Keri, Kērī, Kerī: 7 definitions
Keri means something in Hinduism, Sanskrit, Marathi, Jainism, Prakrit, biology. If you want to know the exact meaning, history, etymology or English translation of this term then check out the descriptions on this page. Add your comment or reference to a book if you want to contribute to this summary article.
Ayurveda (science of life)
Keri [केरी] in the Nepali language is the name of a plant identified with Ligustrum indicum from the Oleaceae (Jasmine) family having the following synonyms: Ligustrum nepalense. For the possible medicinal usage of keri, you can check this page for potential sources and references, although be aware that any some or none of the side-effects may not be mentioned here, wether they be harmful or beneficial to health.Source: Shodhganga: Edition translation and critical study of yogasarasamgraha
Kerī (केरी) is another name for “Nāḷikera” and is dealt with in the 15th-century Yogasārasaṅgraha (Yogasara-saṅgraha) by Vāsudeva: an unpublished Keralite work representing an Ayurvedic compendium of medicinal recipes. The Yogasārasaṃgraha [mentioning kerī] deals with entire recipes in the route of administration, and thus deals with the knowledge of pharmacy (bhaiṣajya-kalpanā) which is a branch of pharmacology (dravyaguṇa).
Āyurveda (आयुर्वेद, ayurveda) is a branch of Indian science dealing with medicine, herbalism, taxology, anatomy, surgery, alchemy and related topics. Traditional practice of Āyurveda in ancient India dates back to at least the first millenium BC. Literature is commonly written in Sanskrit using various poetic metres.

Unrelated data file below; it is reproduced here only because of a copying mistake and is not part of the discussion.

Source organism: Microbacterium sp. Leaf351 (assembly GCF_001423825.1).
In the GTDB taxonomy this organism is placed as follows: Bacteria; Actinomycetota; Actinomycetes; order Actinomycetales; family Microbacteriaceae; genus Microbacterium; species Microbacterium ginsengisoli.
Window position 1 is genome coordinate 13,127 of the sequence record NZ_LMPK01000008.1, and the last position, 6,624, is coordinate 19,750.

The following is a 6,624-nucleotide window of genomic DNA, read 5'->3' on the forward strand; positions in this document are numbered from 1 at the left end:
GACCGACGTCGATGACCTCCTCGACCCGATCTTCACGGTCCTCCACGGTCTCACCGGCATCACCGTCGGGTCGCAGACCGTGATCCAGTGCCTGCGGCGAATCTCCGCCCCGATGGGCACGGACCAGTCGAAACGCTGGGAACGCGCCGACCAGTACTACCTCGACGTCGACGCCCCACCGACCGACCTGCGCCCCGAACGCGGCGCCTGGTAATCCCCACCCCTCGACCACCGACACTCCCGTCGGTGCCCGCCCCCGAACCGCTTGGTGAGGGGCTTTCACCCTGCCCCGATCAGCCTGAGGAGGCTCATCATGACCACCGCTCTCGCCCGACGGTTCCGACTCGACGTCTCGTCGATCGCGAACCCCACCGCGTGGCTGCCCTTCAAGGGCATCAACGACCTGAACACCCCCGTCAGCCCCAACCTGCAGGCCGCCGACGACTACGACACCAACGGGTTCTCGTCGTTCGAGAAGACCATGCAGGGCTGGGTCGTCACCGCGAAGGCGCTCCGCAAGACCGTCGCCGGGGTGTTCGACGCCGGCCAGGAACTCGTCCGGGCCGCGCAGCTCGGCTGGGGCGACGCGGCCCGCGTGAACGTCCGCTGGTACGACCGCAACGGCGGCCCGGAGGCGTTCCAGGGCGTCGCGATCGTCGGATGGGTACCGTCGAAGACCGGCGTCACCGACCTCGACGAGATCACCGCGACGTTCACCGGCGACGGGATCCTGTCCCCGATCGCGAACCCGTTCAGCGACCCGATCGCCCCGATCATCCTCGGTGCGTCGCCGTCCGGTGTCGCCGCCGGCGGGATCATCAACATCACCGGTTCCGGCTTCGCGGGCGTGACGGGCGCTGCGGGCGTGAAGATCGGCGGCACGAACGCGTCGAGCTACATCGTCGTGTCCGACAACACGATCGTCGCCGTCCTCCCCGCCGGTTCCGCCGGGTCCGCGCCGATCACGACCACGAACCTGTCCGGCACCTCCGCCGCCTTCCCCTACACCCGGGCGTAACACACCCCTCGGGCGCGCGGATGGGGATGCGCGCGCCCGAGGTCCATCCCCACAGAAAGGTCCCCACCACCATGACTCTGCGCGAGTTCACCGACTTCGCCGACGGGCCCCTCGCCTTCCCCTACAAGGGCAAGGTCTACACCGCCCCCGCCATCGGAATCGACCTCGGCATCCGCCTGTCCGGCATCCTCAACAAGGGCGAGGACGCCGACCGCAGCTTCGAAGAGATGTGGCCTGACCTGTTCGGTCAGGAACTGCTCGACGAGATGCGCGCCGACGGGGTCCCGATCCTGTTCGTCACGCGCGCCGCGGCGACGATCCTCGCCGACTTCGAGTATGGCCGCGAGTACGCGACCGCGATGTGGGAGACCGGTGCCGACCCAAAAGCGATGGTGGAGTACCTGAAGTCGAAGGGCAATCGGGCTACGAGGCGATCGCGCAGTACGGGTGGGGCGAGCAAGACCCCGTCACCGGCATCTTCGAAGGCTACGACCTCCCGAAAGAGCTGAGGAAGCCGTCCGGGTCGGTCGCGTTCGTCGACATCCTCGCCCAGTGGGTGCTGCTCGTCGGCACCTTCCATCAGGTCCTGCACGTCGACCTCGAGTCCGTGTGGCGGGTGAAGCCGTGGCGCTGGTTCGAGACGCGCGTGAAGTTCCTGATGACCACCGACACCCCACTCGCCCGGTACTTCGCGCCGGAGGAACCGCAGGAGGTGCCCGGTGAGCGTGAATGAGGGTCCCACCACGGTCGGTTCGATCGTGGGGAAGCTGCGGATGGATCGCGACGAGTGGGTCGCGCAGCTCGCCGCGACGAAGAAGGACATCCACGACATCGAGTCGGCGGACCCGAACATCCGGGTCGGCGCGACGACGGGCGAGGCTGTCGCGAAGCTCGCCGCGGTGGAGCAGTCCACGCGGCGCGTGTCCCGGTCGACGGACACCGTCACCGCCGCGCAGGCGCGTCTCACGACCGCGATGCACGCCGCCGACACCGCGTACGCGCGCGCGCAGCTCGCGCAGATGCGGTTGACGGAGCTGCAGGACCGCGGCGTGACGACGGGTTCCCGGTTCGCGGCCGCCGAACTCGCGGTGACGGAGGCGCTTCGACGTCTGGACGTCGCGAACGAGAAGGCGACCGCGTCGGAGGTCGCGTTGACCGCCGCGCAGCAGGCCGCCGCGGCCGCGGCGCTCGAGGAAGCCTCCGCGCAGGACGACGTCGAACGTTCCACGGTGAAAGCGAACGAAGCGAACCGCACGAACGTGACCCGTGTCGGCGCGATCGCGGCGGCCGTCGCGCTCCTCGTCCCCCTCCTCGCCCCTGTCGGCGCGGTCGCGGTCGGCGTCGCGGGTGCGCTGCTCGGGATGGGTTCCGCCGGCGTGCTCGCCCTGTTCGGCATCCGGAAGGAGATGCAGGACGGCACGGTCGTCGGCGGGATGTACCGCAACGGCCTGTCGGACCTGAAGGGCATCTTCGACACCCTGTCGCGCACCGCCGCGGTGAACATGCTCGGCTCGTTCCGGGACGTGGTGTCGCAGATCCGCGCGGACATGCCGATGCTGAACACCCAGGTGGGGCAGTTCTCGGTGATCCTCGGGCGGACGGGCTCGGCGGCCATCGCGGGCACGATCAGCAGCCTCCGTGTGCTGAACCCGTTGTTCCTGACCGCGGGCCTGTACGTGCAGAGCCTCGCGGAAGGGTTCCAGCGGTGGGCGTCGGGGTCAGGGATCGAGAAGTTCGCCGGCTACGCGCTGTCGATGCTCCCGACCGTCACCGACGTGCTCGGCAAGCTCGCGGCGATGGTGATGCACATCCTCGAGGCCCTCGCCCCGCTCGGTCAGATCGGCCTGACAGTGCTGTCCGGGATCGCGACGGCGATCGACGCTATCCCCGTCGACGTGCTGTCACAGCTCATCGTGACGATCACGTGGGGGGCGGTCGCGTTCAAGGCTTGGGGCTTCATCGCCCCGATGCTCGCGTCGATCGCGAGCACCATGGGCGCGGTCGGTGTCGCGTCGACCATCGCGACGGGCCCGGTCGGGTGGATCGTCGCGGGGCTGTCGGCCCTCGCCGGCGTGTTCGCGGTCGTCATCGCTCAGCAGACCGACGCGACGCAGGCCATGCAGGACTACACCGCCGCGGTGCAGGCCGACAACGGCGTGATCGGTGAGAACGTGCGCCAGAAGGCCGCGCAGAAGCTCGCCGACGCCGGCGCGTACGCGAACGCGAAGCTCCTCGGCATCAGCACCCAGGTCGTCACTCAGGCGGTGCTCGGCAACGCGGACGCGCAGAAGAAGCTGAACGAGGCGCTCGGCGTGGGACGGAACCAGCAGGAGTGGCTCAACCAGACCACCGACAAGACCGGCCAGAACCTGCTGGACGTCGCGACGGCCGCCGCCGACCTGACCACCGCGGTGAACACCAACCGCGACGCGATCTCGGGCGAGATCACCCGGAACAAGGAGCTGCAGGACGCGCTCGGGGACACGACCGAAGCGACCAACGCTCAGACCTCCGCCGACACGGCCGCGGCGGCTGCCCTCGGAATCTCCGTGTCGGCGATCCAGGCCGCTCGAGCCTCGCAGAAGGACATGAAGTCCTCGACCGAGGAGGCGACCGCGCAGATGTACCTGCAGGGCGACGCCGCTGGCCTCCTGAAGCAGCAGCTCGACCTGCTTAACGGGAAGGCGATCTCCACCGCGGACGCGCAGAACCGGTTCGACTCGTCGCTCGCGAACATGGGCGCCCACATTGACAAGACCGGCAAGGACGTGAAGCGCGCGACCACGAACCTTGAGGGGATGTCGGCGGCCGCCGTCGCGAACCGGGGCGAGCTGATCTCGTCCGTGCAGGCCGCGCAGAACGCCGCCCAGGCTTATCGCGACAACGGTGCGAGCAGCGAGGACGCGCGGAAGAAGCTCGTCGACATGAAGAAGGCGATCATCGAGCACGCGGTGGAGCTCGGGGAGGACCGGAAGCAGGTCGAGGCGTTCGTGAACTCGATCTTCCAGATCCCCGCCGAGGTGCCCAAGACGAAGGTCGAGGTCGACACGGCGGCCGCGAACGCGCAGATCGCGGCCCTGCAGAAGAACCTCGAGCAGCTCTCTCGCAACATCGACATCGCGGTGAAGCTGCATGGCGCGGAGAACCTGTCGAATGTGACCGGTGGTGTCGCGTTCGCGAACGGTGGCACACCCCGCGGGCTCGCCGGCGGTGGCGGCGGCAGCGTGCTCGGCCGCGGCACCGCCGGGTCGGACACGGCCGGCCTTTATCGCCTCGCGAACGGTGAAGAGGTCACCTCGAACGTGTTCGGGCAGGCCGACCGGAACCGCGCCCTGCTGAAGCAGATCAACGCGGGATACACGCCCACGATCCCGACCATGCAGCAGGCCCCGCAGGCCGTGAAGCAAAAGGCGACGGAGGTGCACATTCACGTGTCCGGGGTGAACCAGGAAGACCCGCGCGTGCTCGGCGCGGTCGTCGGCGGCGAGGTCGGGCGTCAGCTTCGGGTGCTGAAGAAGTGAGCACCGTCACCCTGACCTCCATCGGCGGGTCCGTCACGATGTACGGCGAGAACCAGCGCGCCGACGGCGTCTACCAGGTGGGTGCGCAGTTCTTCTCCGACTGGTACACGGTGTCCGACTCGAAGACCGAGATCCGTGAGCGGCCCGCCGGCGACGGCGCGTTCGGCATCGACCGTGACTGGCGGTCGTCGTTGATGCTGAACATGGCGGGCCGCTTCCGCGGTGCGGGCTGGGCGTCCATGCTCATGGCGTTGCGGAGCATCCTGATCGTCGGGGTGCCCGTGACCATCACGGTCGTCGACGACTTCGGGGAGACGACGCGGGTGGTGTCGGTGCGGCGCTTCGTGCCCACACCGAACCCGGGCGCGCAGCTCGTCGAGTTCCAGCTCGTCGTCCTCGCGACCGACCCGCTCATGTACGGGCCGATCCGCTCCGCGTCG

Biology (plants and animals)
1) Keri in India is the name of a plant defined with Girardinia diversifolia in various botanical sources. This page contains potential references in Ayurveda, modern medicine, and other folk traditions or local practices It has the synonym Girardinia adoensis (Steud.) Wedd. (among others).
2) Keri is also identified with Semecarpus anacardium It has the synonym Anacardium officinarum Gaertner (etc.).
3) Keri in Nepal is also identified with Ligustrum indicum It has the synonym Phillyrea indica Lour..
Example references for further research on medicinal uses or toxicity (see latin names for full list):
· Chem. Biol. Interact. (2006)
· Flora AegyptiacoArabica (1775)
· Voyage autour du Monde, entrepris par Ordre du Roi, … éxécuté sur les Corvettes de S. M. l’Uranie et la Physicienne … Botanique (1826)
· Fl. China. (2003)
· Flora Cochinchinensis (1790)
· Flora Zambesiaca (1991)
If you are looking for specific details regarding Keri, for example extract dosage, diet and recipes, pregnancy safety, health benefits, side effects, chemical composition, have a look at these references.
This sections includes definitions from the five kingdoms of living things: Animals, Plants, Fungi, Protists and Monera. It will include both the official binomial nomenclature (scientific names usually in Latin) as well as regional spellings and variants.
Languages of India and abroad